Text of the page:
In small steps the German legislator continues to push forward digitalisation in employment law in 2022. The new regulation on electronic unemployment registration has been in force since 1 January 2022, allowing for the use of a legally secure electronic form for unemployment registration in addition to the face-to-face interview at the unemployment agency.

Electronic certificate of incapacity for work as of July 2022

Since physicians are already required to record data on incapacity for work electronically and to transmit this data to the health insurance fund of the employee, the health insurance funds must enable employers to obtain an electronic certificate of incapacity for work from 1 July 2022. The health insurance funds will provide the name of the employee, the beginning and end of the medically certified incapacity for work, the date of issue and the initial or follow-up notification in electronic form for download. Certificates of incapacity for work can then only be accessed online from the health insurance fund. The currently used proof of incapacity for work in paper form will (then) only be issued for the employee’s personal records. Employees will no longer have to submit this paperwork to the employer, but will only have to notify the employer immediately about their incapacity for work and the expected duration of their absence.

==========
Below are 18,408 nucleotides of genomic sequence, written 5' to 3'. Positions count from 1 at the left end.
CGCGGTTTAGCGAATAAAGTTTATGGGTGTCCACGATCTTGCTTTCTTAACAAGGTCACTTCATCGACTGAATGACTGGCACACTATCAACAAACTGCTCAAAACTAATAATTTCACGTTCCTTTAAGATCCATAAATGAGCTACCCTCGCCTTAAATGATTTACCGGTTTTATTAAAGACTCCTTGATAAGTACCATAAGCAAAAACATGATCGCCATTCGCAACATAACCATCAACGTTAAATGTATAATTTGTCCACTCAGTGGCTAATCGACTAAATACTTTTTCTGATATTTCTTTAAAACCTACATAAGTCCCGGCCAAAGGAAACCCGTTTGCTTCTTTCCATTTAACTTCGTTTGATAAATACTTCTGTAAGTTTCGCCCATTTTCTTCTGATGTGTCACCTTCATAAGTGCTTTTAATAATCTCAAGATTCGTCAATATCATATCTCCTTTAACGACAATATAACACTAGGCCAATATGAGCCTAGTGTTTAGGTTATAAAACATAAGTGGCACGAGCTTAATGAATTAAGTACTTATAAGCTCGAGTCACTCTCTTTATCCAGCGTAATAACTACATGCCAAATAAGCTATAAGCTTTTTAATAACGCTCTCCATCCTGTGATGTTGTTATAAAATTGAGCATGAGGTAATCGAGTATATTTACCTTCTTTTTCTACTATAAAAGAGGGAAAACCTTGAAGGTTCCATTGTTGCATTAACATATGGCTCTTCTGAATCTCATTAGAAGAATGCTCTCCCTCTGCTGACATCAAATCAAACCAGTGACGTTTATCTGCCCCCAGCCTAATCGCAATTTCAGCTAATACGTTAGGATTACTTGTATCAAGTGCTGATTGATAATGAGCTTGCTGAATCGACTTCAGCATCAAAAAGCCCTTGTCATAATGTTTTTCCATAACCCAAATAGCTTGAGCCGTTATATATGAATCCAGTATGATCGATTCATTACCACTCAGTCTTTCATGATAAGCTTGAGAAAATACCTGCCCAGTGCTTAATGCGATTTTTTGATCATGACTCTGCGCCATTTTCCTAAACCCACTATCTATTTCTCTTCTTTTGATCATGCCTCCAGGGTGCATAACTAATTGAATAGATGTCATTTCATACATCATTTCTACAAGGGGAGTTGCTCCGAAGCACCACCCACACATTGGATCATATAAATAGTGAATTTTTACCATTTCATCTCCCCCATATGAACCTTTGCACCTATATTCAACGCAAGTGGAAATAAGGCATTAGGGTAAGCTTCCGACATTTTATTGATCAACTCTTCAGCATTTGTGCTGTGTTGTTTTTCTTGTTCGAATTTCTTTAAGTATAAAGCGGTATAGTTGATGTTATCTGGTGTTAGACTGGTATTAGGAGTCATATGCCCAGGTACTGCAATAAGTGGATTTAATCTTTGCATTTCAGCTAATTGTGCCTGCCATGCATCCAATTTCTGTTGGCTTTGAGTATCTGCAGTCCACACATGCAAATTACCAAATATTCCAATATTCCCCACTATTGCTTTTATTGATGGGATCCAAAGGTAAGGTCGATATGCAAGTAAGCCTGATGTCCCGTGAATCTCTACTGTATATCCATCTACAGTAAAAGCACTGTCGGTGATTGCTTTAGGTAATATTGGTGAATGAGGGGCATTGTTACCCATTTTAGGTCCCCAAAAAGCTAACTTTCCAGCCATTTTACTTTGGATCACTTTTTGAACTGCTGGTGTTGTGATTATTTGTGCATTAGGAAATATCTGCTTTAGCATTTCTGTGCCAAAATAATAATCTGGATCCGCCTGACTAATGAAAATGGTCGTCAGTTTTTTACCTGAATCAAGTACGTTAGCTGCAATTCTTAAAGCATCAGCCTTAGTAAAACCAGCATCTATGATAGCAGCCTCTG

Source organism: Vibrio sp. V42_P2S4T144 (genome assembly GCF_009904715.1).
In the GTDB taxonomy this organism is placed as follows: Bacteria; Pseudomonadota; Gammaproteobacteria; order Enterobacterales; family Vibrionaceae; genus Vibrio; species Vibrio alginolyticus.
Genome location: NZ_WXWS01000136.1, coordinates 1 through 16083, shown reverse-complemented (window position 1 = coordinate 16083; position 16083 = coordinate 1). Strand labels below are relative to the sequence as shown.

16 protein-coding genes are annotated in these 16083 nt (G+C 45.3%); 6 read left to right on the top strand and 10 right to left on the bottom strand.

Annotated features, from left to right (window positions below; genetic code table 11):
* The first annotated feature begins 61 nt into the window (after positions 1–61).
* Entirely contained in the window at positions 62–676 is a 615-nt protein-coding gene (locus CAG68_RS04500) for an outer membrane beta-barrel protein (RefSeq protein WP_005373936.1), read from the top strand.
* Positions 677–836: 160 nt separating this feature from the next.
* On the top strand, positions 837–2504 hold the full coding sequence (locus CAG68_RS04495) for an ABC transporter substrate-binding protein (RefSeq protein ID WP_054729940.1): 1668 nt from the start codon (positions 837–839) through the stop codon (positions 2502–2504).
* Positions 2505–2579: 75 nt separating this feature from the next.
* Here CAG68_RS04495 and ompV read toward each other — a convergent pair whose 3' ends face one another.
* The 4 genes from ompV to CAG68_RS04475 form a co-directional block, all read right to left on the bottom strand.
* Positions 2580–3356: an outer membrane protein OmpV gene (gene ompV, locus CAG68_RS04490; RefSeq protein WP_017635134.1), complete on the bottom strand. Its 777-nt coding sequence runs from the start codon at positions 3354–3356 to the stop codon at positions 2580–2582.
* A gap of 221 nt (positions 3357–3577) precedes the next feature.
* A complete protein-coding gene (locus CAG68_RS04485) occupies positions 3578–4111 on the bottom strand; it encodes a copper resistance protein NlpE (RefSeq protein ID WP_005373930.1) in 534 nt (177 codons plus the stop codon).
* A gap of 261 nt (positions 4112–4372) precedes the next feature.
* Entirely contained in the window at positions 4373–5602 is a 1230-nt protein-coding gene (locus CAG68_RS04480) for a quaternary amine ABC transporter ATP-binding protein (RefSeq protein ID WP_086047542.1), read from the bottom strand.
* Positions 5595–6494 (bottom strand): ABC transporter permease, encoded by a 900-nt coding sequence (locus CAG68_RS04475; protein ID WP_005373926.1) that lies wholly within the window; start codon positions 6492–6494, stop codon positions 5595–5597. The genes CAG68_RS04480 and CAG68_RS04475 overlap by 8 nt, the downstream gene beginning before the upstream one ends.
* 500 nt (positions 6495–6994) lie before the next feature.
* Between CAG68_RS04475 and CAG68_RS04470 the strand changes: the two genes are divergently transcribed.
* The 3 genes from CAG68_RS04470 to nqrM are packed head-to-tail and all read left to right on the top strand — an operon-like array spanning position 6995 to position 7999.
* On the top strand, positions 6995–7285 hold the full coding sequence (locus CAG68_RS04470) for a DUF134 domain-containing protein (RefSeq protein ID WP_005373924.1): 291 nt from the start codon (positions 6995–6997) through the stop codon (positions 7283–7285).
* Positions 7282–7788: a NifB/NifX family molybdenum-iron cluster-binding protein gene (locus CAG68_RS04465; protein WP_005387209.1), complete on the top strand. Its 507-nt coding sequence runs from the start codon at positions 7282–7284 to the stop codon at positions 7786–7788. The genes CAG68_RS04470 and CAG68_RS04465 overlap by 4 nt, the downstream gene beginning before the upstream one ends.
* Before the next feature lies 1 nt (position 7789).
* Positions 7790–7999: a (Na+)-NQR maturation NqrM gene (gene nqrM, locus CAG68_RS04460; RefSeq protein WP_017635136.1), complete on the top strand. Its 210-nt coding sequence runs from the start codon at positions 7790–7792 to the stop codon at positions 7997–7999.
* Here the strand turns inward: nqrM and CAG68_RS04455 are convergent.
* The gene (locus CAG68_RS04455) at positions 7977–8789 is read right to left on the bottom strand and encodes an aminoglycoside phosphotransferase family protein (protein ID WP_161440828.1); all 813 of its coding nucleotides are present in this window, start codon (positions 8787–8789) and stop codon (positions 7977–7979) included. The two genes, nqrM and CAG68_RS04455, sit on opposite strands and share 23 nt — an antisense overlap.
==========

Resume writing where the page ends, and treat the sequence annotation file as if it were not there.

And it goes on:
Compulsory employer contribution for deferred compensation